European competition authorities have broadened investigations into IBM's business practices in the mainframe market.
One area of investigation is looking into allegations that IBM refused to allow customers to run IBM's mainframe operating system on non-IBM hardware.
The investigation was prompted by complaints from TurboHercules and T3 Technologies.
A second area of investigation is being brought on the commission's own initiative into whether IBM used anti-competitive tactics to keep competitors out of the mainframe maintenance services market.
IBM has promised to co-operate with the European Commission's investigations, but said there was no truth in the claims, according to the Financial Times.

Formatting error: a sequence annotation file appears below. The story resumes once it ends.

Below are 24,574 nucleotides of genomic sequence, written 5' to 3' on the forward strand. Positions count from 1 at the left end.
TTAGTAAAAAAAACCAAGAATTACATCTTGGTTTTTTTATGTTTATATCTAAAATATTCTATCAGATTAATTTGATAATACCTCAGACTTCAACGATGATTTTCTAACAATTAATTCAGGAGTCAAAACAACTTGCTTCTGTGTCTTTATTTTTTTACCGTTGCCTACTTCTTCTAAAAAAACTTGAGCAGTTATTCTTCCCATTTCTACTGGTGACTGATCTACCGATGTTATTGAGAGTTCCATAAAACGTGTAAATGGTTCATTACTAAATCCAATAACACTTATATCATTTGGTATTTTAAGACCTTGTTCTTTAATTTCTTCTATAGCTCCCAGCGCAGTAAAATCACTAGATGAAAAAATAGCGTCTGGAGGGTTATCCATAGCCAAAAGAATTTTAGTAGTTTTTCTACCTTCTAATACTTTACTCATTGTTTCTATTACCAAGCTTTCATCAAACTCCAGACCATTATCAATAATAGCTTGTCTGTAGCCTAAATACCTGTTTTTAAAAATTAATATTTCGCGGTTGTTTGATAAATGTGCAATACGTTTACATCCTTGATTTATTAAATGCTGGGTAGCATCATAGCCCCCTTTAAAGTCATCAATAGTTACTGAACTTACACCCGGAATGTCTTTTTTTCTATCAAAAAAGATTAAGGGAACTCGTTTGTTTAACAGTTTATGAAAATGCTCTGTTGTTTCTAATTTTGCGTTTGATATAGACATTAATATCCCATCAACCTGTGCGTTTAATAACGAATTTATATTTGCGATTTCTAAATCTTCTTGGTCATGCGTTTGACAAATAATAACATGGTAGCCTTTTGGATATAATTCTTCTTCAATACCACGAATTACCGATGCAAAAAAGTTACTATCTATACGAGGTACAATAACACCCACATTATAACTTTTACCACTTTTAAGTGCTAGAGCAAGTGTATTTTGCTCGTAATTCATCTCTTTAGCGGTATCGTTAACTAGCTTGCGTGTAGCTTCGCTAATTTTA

IBM is entitled to enforce its intellectual property rights and protect the investments made in technologies, the company said.
Analysts estimate that as much as 20% of IBM's revenues and 40% of its operating profits still come from hardware, software and services related to mainframes.
IBM joins Microsoft, Intel and Google in the ranks of big US technology companies to be investigated by the EC for anti-competitive behaviour.
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